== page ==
Curse of the icebox

I used to use Pivotal Tracker to manage my development tasks. I had tickets booked for the current integration, my backlog would include everything for the next few iterations and then there was the dreaded icebox.

As a solo developer I tracked everything in one “project” and used epics to separate all my projects. Every couple of weeks, I would go through my backlog and re-order my tasks. The priority of tasks changes over time, there are bugs, user feedback or simply new features you want to add. During these “reviews”, I’d occasionally come across a task that wasn’t as important as the rest. It should be completed at some point but not now or anytime soon. These tasks would get moved into the icebox.

Task priority

I have numerous active projects and deciding which tasks are the most important is difficult. I’ve always found it is easier to decide which tasks aren’t as important, this made the icebox easy to fill.

My backlog was always “full”. I’d work through everything for the iteration and then new work would come in. The churn was surprisingly good. I’d typically have 4-6 iterations of work lined up. The icebox though, it kept growing. There was this light blue list of tasks which kept growing. It just sat there getting bigger and bigger, staring at me, occasionally laughing.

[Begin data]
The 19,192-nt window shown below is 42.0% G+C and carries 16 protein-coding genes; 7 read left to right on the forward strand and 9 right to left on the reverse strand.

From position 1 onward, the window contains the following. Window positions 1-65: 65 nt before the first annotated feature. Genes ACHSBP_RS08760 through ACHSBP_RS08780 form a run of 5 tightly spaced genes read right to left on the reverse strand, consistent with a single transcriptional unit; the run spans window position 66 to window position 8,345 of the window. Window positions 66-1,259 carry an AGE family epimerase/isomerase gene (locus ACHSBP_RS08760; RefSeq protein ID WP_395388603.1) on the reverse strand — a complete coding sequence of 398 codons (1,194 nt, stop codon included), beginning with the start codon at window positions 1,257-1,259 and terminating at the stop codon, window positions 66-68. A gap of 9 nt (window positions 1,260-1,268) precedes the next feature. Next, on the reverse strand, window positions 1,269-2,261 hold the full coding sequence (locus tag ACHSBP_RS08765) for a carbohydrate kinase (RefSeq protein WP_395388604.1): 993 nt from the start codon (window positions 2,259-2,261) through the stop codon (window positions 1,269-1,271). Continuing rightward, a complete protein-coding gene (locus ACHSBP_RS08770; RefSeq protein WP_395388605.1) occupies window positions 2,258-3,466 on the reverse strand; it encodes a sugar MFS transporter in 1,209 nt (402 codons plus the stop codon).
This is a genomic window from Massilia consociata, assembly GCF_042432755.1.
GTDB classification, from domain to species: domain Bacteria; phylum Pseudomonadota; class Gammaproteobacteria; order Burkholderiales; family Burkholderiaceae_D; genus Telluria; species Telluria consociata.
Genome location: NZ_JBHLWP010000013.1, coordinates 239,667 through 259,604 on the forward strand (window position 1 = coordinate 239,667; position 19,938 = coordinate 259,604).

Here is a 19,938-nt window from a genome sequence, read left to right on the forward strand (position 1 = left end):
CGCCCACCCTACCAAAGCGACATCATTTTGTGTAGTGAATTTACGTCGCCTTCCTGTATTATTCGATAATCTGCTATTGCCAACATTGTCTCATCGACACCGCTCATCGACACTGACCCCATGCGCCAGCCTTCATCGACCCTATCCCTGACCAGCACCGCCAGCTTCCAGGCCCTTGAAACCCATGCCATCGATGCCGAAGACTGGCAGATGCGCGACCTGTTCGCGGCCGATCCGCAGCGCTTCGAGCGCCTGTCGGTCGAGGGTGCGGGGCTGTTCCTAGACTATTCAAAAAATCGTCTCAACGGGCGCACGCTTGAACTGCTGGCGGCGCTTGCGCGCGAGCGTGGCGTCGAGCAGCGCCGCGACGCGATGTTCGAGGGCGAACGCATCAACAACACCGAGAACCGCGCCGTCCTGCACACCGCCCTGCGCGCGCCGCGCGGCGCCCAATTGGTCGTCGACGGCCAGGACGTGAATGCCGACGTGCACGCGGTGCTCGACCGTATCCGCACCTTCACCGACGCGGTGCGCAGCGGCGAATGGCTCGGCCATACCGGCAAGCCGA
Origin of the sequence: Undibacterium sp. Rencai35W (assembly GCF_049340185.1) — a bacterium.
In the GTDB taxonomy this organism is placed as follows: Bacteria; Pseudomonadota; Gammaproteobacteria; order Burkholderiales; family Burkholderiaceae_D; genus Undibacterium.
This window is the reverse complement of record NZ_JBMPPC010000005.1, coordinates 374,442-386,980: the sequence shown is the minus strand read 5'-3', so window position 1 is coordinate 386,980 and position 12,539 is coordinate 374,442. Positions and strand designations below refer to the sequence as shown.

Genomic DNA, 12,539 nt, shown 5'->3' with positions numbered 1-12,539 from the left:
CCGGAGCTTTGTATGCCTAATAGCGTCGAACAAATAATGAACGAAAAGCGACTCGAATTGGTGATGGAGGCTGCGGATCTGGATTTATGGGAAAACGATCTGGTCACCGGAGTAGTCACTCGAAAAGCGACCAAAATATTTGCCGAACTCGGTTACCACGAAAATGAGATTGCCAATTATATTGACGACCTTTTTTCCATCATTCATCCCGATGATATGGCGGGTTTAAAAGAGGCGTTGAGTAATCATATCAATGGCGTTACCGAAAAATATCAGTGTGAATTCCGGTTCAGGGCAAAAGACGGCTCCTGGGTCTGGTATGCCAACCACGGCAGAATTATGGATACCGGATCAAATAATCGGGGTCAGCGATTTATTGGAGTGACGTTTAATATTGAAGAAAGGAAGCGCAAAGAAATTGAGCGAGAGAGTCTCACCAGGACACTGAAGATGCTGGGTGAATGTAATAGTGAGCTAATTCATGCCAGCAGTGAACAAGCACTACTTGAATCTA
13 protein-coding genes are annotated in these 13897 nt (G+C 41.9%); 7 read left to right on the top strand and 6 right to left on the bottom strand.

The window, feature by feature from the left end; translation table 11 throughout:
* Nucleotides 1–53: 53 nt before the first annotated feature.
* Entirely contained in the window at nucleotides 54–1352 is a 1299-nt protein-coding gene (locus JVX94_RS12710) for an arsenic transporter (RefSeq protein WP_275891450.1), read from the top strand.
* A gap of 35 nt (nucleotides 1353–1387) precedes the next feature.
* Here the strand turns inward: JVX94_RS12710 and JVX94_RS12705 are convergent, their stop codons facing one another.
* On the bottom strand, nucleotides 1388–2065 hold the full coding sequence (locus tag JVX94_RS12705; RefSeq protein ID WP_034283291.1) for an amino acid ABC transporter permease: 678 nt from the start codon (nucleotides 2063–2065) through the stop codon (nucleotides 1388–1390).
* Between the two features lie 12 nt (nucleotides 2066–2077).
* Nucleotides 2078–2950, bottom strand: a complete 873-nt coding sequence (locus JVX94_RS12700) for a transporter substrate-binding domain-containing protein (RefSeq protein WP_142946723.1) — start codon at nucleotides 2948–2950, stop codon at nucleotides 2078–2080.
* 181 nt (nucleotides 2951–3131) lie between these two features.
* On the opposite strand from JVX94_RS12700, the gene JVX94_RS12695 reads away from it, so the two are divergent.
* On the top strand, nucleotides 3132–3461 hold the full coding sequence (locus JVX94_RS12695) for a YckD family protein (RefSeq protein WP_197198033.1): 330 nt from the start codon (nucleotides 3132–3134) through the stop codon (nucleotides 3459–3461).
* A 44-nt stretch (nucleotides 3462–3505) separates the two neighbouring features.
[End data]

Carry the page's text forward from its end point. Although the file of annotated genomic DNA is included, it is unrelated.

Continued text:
Eventually, I’d had enough. I was looking at the icebox and saw lots of tickets, many years old. The tickets were still relevant, but they just weren’t as important as everything else, hence their consignment to the icebox.

Good-bye icebox

I went through the icebox and transferred anything interesting (most of it) to a text file labelled “future ideas”. I still have the list, but it no longer stares me in the face every single day.

As soon as I had disposed of the icebox, Pivotal Tracker didn’t make much sense. I had two lists, but it was really one list ordered by priority. I decided to ditch Pivotal Tracker and switch to the free tier of Pivotal Tracker is pretty feature rich, I no longer needed labels, epics, or anything else, I just wanted a simple list. At its simplest, is a list of tasks which can be grouped, it was perfect.

I only add a ticket to Monday if I think I will get to it within about two weeks. This is complicated with multiple projects as I might not work on a specific project for a couple of months, but the rule still applies. The “two weeks” is based on project time. If by the time I next work on this project, I expect to get to this task with two weeks, it goes on the list.

Everything else goes in the future ideas file. I review my future ideas file every now and again to see if there is anything I need to pull out or anything which can be deleted. I’ve found that often I delete entries from the future ideas text file as I’ve already done them. I’ve created and prioritised tasks because the idea was fresh in my mind, and I fit it in when I had space.

Simpler works

I’ve no idea why it works this way, but I’ve found that this simpler system makes me feel more productive. I really wish I’d switched sooner.

When I’m working on a freelance project for a client or in the preliminary stages of development for a new project, the process changes. The need to focus on one thing means I have less time for everything else. Whilst I focus on one project my inactive projects get more tickets and the “work” for each group grows. Once my time is freer, I try to get back to two weeks of planned work for each project.